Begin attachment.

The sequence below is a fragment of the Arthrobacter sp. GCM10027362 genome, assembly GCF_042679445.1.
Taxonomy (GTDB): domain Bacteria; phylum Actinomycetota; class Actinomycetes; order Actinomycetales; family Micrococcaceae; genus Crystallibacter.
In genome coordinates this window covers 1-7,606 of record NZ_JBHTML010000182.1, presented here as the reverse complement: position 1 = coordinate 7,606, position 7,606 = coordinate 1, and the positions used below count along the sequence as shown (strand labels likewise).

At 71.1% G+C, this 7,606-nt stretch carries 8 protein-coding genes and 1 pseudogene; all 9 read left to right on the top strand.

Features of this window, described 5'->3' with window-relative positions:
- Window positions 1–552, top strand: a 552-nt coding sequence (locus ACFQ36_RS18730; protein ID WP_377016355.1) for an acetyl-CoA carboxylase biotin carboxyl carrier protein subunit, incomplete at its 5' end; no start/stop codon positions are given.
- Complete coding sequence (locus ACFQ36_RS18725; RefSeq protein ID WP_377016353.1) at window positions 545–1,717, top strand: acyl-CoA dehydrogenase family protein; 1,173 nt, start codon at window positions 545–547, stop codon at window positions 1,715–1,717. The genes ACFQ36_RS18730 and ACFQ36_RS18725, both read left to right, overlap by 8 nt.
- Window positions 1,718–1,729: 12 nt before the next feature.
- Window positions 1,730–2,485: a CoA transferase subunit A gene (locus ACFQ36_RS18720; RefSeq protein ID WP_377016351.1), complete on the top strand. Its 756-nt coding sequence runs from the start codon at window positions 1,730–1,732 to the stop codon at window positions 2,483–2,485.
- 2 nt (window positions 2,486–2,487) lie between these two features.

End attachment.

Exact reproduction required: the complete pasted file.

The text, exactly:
The sequence below is a fragment of the Arthrobacter sp. GCM10027362 genome, assembly GCF_042679445.1.
Taxonomy (GTDB): domain Bacteria; phylum Actinomycetota; class Actinomycetes; order Actinomycetales; family Micrococcaceae; genus Crystallibacter.
In genome coordinates this window covers 1-7,606 of record NZ_JBHTML010000182.1, presented here as the reverse complement: position 1 = coordinate 7,606, position 7,606 = coordinate 1, and the positions used below count along the sequence as shown (strand labels likewise).

At 71.1% G+C, this 7,606-nt stretch carries 8 protein-coding genes and 1 pseudogene; all 9 read left to right on the top strand.

Features of this window, described 5'->3' with window-relative positions:
- Window positions 1–552, top strand: a 552-nt coding sequence (locus ACFQ36_RS18730; protein ID WP_377016355.1) for an acetyl-CoA carboxylase biotin carboxyl carrier protein subunit, incomplete at its 5' end; no start/stop codon positions are given.
- Complete coding sequence (locus ACFQ36_RS18725; RefSeq protein ID WP_377016353.1) at window positions 545–1,717, top strand: acyl-CoA dehydrogenase family protein; 1,173 nt, start codon at window positions 545–547, stop codon at window positions 1,715–1,717. The genes ACFQ36_RS18730 and ACFQ36_RS18725, both read left to right, overlap by 8 nt.
- Window positions 1,718–1,729: 12 nt before the next feature.
- Window positions 1,730–2,485: a CoA transferase subunit A gene (locus ACFQ36_RS18720; RefSeq protein ID WP_377016351.1), complete on the top strand. Its 756-nt coding sequence runs from the start codon at window positions 1,730–1,732 to the stop codon at window positions 2,483–2,485.
- 2 nt (window positions 2,486–2,487) lie between these two features.